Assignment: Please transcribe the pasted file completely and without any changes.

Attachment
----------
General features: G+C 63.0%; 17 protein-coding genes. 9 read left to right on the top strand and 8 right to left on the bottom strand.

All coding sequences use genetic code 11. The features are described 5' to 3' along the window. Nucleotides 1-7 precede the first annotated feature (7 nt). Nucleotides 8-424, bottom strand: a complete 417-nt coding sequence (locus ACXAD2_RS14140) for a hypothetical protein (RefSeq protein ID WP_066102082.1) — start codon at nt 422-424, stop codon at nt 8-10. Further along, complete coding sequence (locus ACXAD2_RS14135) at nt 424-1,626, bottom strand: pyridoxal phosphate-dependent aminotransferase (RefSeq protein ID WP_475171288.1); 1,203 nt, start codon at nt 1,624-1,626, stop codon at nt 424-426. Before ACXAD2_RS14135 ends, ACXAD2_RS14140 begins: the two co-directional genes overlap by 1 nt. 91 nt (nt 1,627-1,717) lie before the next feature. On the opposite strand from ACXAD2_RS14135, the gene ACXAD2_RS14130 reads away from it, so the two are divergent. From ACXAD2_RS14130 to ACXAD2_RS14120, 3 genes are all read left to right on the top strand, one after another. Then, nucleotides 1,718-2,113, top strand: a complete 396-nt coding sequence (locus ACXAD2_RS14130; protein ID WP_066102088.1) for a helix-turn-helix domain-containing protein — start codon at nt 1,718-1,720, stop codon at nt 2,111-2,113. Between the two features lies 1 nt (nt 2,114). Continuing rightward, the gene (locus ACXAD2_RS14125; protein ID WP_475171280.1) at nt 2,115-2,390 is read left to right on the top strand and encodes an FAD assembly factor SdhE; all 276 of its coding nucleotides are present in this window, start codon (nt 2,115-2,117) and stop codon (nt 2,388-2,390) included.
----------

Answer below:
General features: G+C 63.0%; 17 protein-coding genes. 9 read left to right on the top strand and 8 right to left on the bottom strand.

All coding sequences use genetic code 11. The features are described 5' to 3' along the window. Nucleotides 1-7 precede the first annotated feature (7 nt). Nucleotides 8-424, bottom strand: a complete 417-nt coding sequence (locus ACXAD2_RS14140) for a hypothetical protein (RefSeq protein ID WP_066102082.1) — start codon at nt 422-424, stop codon at nt 8-10. Further along, complete coding sequence (locus ACXAD2_RS14135) at nt 424-1,626, bottom strand: pyridoxal phosphate-dependent aminotransferase (RefSeq protein ID WP_475171288.1); 1,203 nt, start codon at nt 1,624-1,626, stop codon at nt 424-426. Before ACXAD2_RS14135 ends, ACXAD2_RS14140 begins: the two co-directional genes overlap by 1 nt. 91 nt (nt 1,627-1,717) lie before the next feature. On the opposite strand from ACXAD2_RS14135, the gene ACXAD2_RS14130 reads away from it, so the two are divergent. From ACXAD2_RS14130 to ACXAD2_RS14120, 3 genes are all read left to right on the top strand, one after another. Then, nucleotides 1,718-2,113, top strand: a complete 396-nt coding sequence (locus ACXAD2_RS14130; protein ID WP_066102088.1) for a helix-turn-helix domain-containing protein — start codon at nt 1,718-1,720, stop codon at nt 2,111-2,113. Between the two features lies 1 nt (nt 2,114). Continuing rightward, the gene (locus ACXAD2_RS14125; protein ID WP_475171280.1) at nt 2,115-2,390 is read left to right on the top strand and encodes an FAD assembly factor SdhE; all 276 of its coding nucleotides are present in this window, start codon (nt 2,115-2,117) and stop codon (nt 2,388-2,390) included.